.. derive-for-training.rst
#########################
Derive a trainable model
#########################
Documentation in this section describes one of the possible ways to turn a
:abbr:`DL (Deep Learning)` model for inference into one that can be used
for training.
Additionally, and to provide a more complete walk-through that *also* trains the
model, our example includes the use of a simple data loader for uncompressed
MNIST data.
* :ref:`model_overview`
* :ref:`code_structure`
- :ref:`inference`
- :ref:`loss`
- :ref:`backprop`
- :ref:`update`
.. _automating_graph_construction:
Automating graph construction
==============================
In a :abbr:`Machine Learning (ML)` ecosystem, it makes sense to use automation
and abstraction whereever possible. nGraph was designed to automatically use
the "ops" of tensors provided by a framework when constructing graphs. However,
nGraph's graph-construction API operates at a fundamentally lower level than a
typical framework's API, and writing a model directly in nGraph would be somewhat
akin to programming in assembly language: not impossible, but not the easiest
thing for humans to do.
To make the task easier for developers who need to customize the "automatic",
construction of graphs, we've provided some demonstration code for how this
could be done. We know, for example, that a trainable model can be derived from
any graph that has been constructed with weight-based updates.
The following example named ``mnist_mlp.cpp`` represents a hand-designed
inference model being converted to a model that can be trained with nGraph.
.. _model_overview:
Model overview
===============
Due to the lower-level nature of the graph-construction API, the example we've
selected to document here is a relatively simple model: a fully-connected
topology with one hidden layer followed by ``Softmax``.
Remember that in nGraph, the graph is stateless; values for the weights must
be provided as parameters along with the normal inputs. Starting with the graph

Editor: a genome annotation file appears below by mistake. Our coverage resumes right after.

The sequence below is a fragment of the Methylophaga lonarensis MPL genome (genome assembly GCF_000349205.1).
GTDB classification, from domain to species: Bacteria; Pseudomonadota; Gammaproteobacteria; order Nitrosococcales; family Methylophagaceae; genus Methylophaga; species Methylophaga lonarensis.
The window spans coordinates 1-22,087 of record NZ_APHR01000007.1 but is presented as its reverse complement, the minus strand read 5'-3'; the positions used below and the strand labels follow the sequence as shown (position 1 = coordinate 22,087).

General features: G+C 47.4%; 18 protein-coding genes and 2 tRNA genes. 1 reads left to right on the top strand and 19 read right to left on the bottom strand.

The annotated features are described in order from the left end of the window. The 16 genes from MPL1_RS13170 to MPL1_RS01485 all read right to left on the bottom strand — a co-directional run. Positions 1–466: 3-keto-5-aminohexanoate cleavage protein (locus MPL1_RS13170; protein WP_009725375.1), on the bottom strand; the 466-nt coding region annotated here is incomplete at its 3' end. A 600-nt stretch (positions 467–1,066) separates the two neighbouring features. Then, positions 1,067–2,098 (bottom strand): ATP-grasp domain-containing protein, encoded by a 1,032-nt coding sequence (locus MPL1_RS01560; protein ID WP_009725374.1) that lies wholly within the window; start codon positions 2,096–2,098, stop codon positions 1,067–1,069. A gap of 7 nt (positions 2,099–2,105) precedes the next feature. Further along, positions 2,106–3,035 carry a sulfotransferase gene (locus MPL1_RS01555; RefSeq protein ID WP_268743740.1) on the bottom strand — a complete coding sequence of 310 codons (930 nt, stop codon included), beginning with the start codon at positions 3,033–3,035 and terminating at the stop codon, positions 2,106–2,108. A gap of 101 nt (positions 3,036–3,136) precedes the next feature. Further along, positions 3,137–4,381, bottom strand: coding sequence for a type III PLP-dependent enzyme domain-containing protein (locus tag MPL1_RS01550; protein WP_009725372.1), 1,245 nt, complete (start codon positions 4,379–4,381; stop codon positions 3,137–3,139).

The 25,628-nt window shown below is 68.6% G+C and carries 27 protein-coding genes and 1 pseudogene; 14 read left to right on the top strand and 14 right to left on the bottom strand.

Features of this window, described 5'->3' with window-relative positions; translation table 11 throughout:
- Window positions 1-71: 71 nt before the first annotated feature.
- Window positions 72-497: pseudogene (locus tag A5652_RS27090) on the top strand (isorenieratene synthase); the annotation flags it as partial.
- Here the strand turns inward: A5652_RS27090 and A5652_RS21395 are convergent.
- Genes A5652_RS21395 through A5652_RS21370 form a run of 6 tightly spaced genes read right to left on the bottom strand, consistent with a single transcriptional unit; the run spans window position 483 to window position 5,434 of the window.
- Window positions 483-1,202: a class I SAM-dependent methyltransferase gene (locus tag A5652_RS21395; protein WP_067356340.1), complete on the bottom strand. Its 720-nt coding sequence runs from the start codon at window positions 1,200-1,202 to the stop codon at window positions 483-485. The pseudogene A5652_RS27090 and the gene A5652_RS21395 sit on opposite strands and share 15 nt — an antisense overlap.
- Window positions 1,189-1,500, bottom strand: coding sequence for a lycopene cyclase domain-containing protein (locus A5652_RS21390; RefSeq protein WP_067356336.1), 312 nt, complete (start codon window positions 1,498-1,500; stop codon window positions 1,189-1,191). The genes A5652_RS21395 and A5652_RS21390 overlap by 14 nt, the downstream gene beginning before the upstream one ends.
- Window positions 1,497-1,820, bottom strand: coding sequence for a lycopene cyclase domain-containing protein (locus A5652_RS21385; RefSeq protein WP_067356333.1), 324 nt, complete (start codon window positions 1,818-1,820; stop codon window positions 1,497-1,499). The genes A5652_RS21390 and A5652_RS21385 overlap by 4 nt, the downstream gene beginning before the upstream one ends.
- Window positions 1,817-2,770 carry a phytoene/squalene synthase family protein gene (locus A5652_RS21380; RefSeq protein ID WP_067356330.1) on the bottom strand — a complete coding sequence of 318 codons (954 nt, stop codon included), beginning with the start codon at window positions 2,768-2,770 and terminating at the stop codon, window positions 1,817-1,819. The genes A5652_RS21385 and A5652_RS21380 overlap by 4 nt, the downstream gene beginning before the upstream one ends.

for inference, we will use it to create a graph for training. The training
function will return tensors for the updated weights.
.. note:: This example illustrates how to convert an inference model into one
that can be trained. Depending on the framework, bridge code may do something
similar, or the framework might do this operation itself. Here we do the
conversion with nGraph because the computation for training a model is
significantly larger than for inference, and doing the conversion manually
is tedious and error-prone.
.. _code_structure:
Code structure
==============
.. _inference:
Inference
---------
We begin by building the graph, starting with the input parameter
``X``. We also define a fully-connected layer, including parameters for
weights and bias:
.. literalinclude:: ../../../examples/mnist_mlp/mnist_mlp.cpp
:language: cpp
:lines: 127-135
Repeat the process for the next layer,
.. literalinclude:: ../../../examples/mnist_mlp/mnist_mlp.cpp
:language: cpp
:lines: 138-146
and normalize everything with a ``softmax``.
.. literalinclude:: ../../../examples/mnist_mlp/mnist_mlp.cpp
:language: cpp
:lines: 148-150
.. _loss:
Loss
----
We use cross-entropy to compute the loss. nGraph does not currenty have a core
op for cross-entropy, so we implement it directly, adding clipping to prevent
underflow.
.. literalinclude:: ../../../examples/mnist_mlp/mnist_mlp.cpp
:language: cpp
:lines: 154-166
.. _backprop:
Backprop
--------
We want to reduce the loss by adjusting the weights. We compute the adjustments
using the reverse-mode autodiff algorithm, commonly referred to as "backprop"
because of the way it is implemented in interpreted frameworks. In nGraph, we
augment the loss computation with computations for the weight adjustments. This
allows the calculations for the adjustments to be further optimized.
.. literalinclude:: ../../../examples/mnist_mlp/mnist_mlp.cpp
:language: cpp
:lines: 169-172
For any node ``N``, if the update for ``loss`` is ``delta``, the
update computation for ``N`` will be given by the node
.. code-block:: cpp
auto update = loss->backprop_node(N, delta);
.. literalinclude:: ../../../examples/mnist_mlp/mnist_mlp.cpp
:language: cpp
:lines: 177-181
The different update nodes will share intermediate computations. So to
get the updated values for the weights as computed with the specified
:doc:`backend <../backend-support/index>`:
.. literalinclude:: ../../../examples/mnist_mlp/mnist_mlp.cpp
:language: cpp
:lines: 182-215
.. _update:
Update
------
Since nGraph is stateless, we train by making a function that has the
original weights among its inputs and the updated weights among the
results. For training, we'll also need the labeled training data as
inputs, and we'll return the loss as an additional result. We'll also
want to track how well we are doing; this is a function that returns
the loss and has the labeled testing data as input. Although we can
use the same nodes in different functions, nGraph currently does not
allow the same nodes to be compiled in different functions, so we
compile clones of the nodes.
.. literalinclude:: ../../../examples/mnist_mlp/mnist_mlp.cpp
:language: cpp
:lines: 216-224